- Uses laxatives, diuretics or diet pills, or vomits after eating.
- Is dizzy, faints or is very listless.
- Has an irregular heartbeat.
- Has trouble sleeping and is hyperactive.
- Denies that there is a problem.
- Psychiatric complications such as depression are present.
It is often difficult to diagnose this condition, as anorexic people do not like or are unable to admit that there is anything wrong and will try to disguise the disorder. Apart from those who definitely have anorexia, many more adolescents and young women show some of the symptoms of anorexia and may be on the way to developing the disorder.
Careful attention must be paid to the warning signs. Anorexia nervosa should be suspected when a young woman experiences an unexpected weight loss, especially where she continues to complain of feeling fat, no matter how much weight she is losing.
The doctor can conduct blood and urine tests to rule out other potential causes of weight loss.
There may be overlap between anorexia nervosa and another eating disorder, bulimia nervosa. Bulimia nervosa is a condition characterised by binge eating combined with inappropriate strategies to prevent weight gain, such as vomiting, laxative use or excessive exercise. Many anorexic people develop bulimic tendencies and will go through periods of binge eating and vomiting or laxative abuse. Typically, an anorexic person loses control and binges because of extreme hunger. Vomiting or laxative abuse may also occur when the individual tries to re-engage in normal eating habits.
The primary aim of the treatment of anorexia is to address the underlying psychological and interpersonal factors and to restore weightloss in a caring, humane manner. It is critical that weight restoration be the primary objective, the eatiological factors being important to explore only once the weight is being restored and normal eating habits are established. Exploring underlying causes too early can exacerbate the anorexic behaviour. Treatment is most effective when it consists of a multidisciplinary approach including psychotherapy, nutritional advice and medical monitoring.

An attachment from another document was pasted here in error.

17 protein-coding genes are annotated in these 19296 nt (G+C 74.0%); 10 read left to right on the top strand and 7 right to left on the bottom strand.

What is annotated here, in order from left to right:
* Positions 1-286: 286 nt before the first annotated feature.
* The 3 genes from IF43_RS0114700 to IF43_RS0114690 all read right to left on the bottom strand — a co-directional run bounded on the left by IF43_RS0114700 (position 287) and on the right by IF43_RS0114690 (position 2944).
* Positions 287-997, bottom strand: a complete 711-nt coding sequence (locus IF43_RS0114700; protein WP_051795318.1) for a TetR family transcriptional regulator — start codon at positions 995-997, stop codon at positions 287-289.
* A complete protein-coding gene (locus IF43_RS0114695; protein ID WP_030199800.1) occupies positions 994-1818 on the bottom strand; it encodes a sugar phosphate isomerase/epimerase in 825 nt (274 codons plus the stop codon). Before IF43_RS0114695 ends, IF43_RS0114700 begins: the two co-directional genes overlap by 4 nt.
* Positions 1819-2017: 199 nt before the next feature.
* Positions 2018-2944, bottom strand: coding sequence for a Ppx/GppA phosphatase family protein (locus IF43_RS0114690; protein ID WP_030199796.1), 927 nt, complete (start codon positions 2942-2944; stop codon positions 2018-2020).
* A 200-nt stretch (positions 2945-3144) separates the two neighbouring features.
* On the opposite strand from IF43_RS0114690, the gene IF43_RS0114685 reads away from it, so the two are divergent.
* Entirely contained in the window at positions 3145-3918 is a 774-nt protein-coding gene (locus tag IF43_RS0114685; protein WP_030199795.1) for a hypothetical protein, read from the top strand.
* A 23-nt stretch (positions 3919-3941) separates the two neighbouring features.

It is important to develop an individualised treatment programme based on the person’s specific needs. Treatment varies depending on the stage of the illness and the person’s willingness to participate. Hospitalisation may be required if the person is severely emaciated and has lost more than 25% of her body weight or when complications are encountered. Hospitalisation is also indicated where the response to outpatient therapy does not bring about change. Admission is also required if there are suicidal or other serious psychiatric complications. One must also look at the strength of the support system.
Individual psychotherapy should be the first choice of treatment. A dietician is extremely important in offering adjunct treatment.
If the person is still living at home, family therapy will probably be suggested. Group therapy with a supportive network of people experiencing similar problems is best as an adjunct therapy, but a good option where finances are very limited.
Nutritional advice and medical attention will support these forms of psychotherapy. A target diet will be established in conjunction with the patient, who will be slowly coached to eat the required amount of calories for a healthy diet. A system of rewards for positive eating behaviour may be established, but one must be careful about rewarding compliances. Affirmation and encouragement is best. Rewards can lead to relapses as there is sometimes a perceived lack of motive when goal weight range is achieved. Antidepressant and anti-anxiety drugs have been found to be useful in some cases.
There is no known method for the prevention for anorexia, but the risk of a person developing the disorder may be reduced in the following ways:
- Parents and caregivers can help children focus on their strengths and reinforce a positive self-image in their child.
- Parents can take care that a child’s sense of self worth does not become too closely related to feelings about body image and weight.
- Parents should not criticise children for being overweight or place undue emphasis on weight.
- Parents should discourage their children from dieting and rather focus on healthy eating patterns.
- People should try to spot suspicious behaviour or rigorous dieting as quickly as possible.
- Ideally, there should be less media emphasis on false ideals of ultra-thin body weight.
Reviewed by Graham Alexander Clinical Psychologist, M.A. (Clin.Psych.) UCT, 16 March 2007